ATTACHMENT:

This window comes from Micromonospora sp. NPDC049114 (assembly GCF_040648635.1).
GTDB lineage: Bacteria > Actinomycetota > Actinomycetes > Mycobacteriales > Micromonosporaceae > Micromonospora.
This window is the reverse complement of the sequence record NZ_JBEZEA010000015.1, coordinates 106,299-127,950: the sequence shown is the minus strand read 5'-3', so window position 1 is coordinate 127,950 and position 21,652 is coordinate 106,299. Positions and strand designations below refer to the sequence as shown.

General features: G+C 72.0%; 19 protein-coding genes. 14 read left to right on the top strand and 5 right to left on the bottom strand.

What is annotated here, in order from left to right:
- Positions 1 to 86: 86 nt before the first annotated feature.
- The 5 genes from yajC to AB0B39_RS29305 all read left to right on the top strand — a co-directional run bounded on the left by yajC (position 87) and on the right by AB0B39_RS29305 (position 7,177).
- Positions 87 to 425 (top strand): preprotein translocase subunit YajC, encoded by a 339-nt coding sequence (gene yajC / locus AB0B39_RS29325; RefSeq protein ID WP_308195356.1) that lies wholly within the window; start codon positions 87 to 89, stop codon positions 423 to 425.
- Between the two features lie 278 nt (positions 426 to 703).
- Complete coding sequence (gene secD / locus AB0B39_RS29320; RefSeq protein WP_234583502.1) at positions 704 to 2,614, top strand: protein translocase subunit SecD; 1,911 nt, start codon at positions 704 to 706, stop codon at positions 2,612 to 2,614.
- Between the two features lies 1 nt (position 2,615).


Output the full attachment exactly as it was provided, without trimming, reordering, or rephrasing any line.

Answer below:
This window comes from Micromonospora sp. NPDC049114 (assembly GCF_040648635.1).
GTDB lineage: Bacteria > Actinomycetota > Actinomycetes > Mycobacteriales > Micromonosporaceae > Micromonospora.
This window is the reverse complement of the sequence record NZ_JBEZEA010000015.1, coordinates 106,299-127,950: the sequence shown is the minus strand read 5'-3', so window position 1 is coordinate 127,950 and position 21,652 is coordinate 106,299. Positions and strand designations below refer to the sequence as shown.

General features: G+C 72.0%; 19 protein-coding genes. 14 read left to right on the top strand and 5 right to left on the bottom strand.

What is annotated here, in order from left to right:
- Positions 1 to 86: 86 nt before the first annotated feature.
- The 5 genes from yajC to AB0B39_RS29305 all read left to right on the top strand — a co-directional run bounded on the left by yajC (position 87) and on the right by AB0B39_RS29305 (position 7,177).
- Positions 87 to 425 (top strand): preprotein translocase subunit YajC, encoded by a 339-nt coding sequence (gene yajC / locus AB0B39_RS29325; RefSeq protein ID WP_308195356.1) that lies wholly within the window; start codon positions 87 to 89, stop codon positions 423 to 425.
- Between the two features lie 278 nt (positions 426 to 703).
- Complete coding sequence (gene secD / locus AB0B39_RS29320; RefSeq protein WP_234583502.1) at positions 704 to 2,614, top strand: protein translocase subunit SecD; 1,911 nt, start codon at positions 704 to 706, stop codon at positions 2,612 to 2,614.
- Between the two features lies 1 nt (position 2,615).